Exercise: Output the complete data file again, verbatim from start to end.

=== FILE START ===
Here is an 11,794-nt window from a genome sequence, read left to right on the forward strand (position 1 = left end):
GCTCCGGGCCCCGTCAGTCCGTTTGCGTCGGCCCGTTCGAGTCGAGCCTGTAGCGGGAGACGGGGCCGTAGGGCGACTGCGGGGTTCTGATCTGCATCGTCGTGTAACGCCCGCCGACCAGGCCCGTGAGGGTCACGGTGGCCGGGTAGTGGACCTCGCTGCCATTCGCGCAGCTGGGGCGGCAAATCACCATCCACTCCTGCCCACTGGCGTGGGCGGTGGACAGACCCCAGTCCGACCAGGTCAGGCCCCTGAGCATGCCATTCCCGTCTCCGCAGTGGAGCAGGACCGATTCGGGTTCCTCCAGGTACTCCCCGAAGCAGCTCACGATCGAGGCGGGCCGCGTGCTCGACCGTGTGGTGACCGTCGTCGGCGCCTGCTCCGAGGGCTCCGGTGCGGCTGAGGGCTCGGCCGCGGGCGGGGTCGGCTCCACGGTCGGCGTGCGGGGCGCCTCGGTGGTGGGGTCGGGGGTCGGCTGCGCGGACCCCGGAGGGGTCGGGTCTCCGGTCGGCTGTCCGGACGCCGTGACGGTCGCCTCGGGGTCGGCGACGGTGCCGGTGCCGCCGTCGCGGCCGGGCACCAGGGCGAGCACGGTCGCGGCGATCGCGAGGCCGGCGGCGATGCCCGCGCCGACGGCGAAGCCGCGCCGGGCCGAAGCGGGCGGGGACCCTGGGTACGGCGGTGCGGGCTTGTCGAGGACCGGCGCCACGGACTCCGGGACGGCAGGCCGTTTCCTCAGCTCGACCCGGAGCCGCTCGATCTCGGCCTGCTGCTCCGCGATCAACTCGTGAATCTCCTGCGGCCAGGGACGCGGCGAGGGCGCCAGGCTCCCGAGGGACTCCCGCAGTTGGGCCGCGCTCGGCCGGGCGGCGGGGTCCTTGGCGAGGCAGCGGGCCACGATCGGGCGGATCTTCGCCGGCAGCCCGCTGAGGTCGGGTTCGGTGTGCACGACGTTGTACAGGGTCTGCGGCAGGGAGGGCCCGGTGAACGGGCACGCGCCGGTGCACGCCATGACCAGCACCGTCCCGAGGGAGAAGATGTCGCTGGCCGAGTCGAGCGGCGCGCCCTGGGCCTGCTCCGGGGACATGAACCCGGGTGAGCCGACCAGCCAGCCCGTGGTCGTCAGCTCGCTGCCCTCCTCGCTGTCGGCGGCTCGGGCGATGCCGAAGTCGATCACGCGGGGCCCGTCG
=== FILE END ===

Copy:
Here is an 11,794-nt window from a genome sequence, read left to right on the forward strand (position 1 = left end):
GCTCCGGGCCCCGTCAGTCCGTTTGCGTCGGCCCGTTCGAGTCGAGCCTGTAGCGGGAGACGGGGCCGTAGGGCGACTGCGGGGTTCTGATCTGCATCGTCGTGTAACGCCCGCCGACCAGGCCCGTGAGGGTCACGGTGGCCGGGTAGTGGACCTCGCTGCCATTCGCGCAGCTGGGGCGGCAAATCACCATCCACTCCTGCCCACTGGCGTGGGCGGTGGACAGACCCCAGTCCGACCAGGTCAGGCCCCTGAGCATGCCATTCCCGTCTCCGCAGTGGAGCAGGACCGATTCGGGTTCCTCCAGGTACTCCCCGAAGCAGCTCACGATCGAGGCGGGCCGCGTGCTCGACCGTGTGGTGACCGTCGTCGGCGCCTGCTCCGAGGGCTCCGGTGCGGCTGAGGGCTCGGCCGCGGGCGGGGTCGGCTCCACGGTCGGCGTGCGGGGCGCCTCGGTGGTGGGGTCGGGGGTCGGCTGCGCGGACCCCGGAGGGGTCGGGTCTCCGGTCGGCTGTCCGGACGCCGTGACGGTCGCCTCGGGGTCGGCGACGGTGCCGGTGCCGCCGTCGCGGCCGGGCACCAGGGCGAGCACGGTCGCGGCGATCGCGAGGCCGGCGGCGATGCCCGCGCCGACGGCGAAGCCGCGCCGGGCCGAAGCGGGCGGGGACCCTGGGTACGGCGGTGCGGGCTTGTCGAGGACCGGCGCCACGGACTCCGGGACGGCAGGCCGTTTCCTCAGCTCGACCCGGAGCCGCTCGATCTCGGCCTGCTGCTCCGCGATCAACTCGTGAATCTCCTGCGGCCAGGGACGCGGCGAGGGCGCCAGGCTCCCGAGGGACTCCCGCAGTTGGGCCGCGCTCGGCCGGGCGGCGGGGTCCTTGGCGAGGCAGCGGGCCACGATCGGGCGGATCTTCGCCGGCAGCCCGCTGAGGTCGGGTTCGGTGTGCACGACGTTGTACAGGGTCTGCGGCAGGGAGGGCCCGGTGAACGGGCACGCGCCGGTGCACGCCATGACCAGCACCGTCCCGAGGGAGAAGATGTCGCTGGCCGAGTCGAGCGGCGCGCCCTGGGCCTGCTCCGGGGACATGAACCCGGGTGAGCCGACCAGCCAGCCCGTGGTCGTCAGCTCGCTGCCCTCCTCGCTGTCGGCGGCTCGGGCGATGCCGAAGTCGATCACGCGGGGCCCGTCG